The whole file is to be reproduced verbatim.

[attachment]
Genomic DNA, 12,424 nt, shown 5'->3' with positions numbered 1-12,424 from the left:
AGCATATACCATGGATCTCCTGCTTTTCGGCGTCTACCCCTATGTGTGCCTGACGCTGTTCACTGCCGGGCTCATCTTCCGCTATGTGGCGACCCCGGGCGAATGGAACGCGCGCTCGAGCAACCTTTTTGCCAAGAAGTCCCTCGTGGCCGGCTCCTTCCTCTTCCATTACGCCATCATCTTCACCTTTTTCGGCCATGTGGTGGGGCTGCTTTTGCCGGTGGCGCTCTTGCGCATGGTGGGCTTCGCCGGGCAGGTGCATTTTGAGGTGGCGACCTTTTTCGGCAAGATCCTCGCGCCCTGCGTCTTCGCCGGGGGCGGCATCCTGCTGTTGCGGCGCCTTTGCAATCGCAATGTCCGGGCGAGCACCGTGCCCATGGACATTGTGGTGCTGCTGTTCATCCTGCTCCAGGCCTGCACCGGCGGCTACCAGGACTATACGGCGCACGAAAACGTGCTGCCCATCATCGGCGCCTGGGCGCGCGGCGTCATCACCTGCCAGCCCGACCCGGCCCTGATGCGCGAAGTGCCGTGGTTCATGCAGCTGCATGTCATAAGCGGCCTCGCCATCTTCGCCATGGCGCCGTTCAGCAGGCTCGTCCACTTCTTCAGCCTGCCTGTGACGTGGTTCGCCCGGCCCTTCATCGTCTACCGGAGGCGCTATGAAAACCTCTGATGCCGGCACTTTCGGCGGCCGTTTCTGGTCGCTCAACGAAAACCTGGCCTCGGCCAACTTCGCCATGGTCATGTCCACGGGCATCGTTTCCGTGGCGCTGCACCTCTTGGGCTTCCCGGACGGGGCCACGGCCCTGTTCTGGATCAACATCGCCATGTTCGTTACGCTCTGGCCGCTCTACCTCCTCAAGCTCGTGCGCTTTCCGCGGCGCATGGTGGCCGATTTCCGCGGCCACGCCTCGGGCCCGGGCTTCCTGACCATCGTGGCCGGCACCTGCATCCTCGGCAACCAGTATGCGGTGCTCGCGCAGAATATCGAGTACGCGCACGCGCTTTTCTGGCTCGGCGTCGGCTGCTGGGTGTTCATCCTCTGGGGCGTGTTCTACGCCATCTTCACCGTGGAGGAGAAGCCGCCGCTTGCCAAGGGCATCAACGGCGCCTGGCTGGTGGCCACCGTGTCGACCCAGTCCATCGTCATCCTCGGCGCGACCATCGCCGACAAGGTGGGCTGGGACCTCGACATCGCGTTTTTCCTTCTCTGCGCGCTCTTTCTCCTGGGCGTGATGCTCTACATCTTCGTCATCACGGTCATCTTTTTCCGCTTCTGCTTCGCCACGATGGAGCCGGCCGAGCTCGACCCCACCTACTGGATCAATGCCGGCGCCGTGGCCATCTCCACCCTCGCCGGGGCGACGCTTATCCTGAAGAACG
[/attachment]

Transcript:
Genomic DNA, 12,424 nt, shown 5'->3' with positions numbered 1-12,424 from the left:
AGCATATACCATGGATCTCCTGCTTTTCGGCGTCTACCCCTATGTGTGCCTGACGCTGTTCACTGCCGGGCTCATCTTCCGCTATGTGGCGACCCCGGGCGAATGGAACGCGCGCTCGAGCAACCTTTTTGCCAAGAAGTCCCTCGTGGCCGGCTCCTTCCTCTTCCATTACGCCATCATCTTCACCTTTTTCGGCCATGTGGTGGGGCTGCTTTTGCCGGTGGCGCTCTTGCGCATGGTGGGCTTCGCCGGGCAGGTGCATTTTGAGGTGGCGACCTTTTTCGGCAAGATCCTCGCGCCCTGCGTCTTCGCCGGGGGCGGCATCCTGCTGTTGCGGCGCCTTTGCAATCGCAATGTCCGGGCGAGCACCGTGCCCATGGACATTGTGGTGCTGCTGTTCATCCTGCTCCAGGCCTGCACCGGCGGCTACCAGGACTATACGGCGCACGAAAACGTGCTGCCCATCATCGGCGCCTGGGCGCGCGGCGTCATCACCTGCCAGCCCGACCCGGCCCTGATGCGCGAAGTGCCGTGGTTCATGCAGCTGCATGTCATAAGCGGCCTCGCCATCTTCGCCATGGCGCCGTTCAGCAGGCTCGTCCACTTCTTCAGCCTGCCTGTGACGTGGTTCGCCCGGCCCTTCATCGTCTACCGGAGGCGCTATGAAAACCTCTGATGCCGGCACTTTCGGCGGCCGTTTCTGGTCGCTCAACGAAAACCTGGCCTCGGCCAACTTCGCCATGGTCATGTCCACGGGCATCGTTTCCGTGGCGCTGCACCTCTTGGGCTTCCCGGACGGGGCCACGGCCCTGTTCTGGATCAACATCGCCATGTTCGTTACGCTCTGGCCGCTCTACCTCCTCAAGCTCGTGCGCTTTCCGCGGCGCATGGTGGCCGATTTCCGCGGCCACGCCTCGGGCCCGGGCTTCCTGACCATCGTGGCCGGCACCTGCATCCTCGGCAACCAGTATGCGGTGCTCGCGCAGAATATCGAGTACGCGCACGCGCTTTTCTGGCTCGGCGTCGGCTGCTGGGTGTTCATCCTCTGGGGCGTGTTCTACGCCATCTTCACCGTGGAGGAGAAGCCGCCGCTTGCCAAGGGCATCAACGGCGCCTGGCTGGTGGCCACCGTGTCGACCCAGTCCATCGTCATCCTCGGCGCGACCATCGCCGACAAGGTGGGCTGGGACCTCGACATCGCGTTTTTCCTTCTCTGCGCGCTCTTTCTCCTGGGCGTGATGCTCTACATCTTCGTCATCACGGTCATCTTTTTCCGCTTCTGCTTCGCCACGATGGAGCCGGCCGAGCTCGACCCCACCTACTGGATCAATGCCGGCGCCGTGGCCATCTCCACCCTCGCCGGGGCGACGCTTATCCTGAAGAACG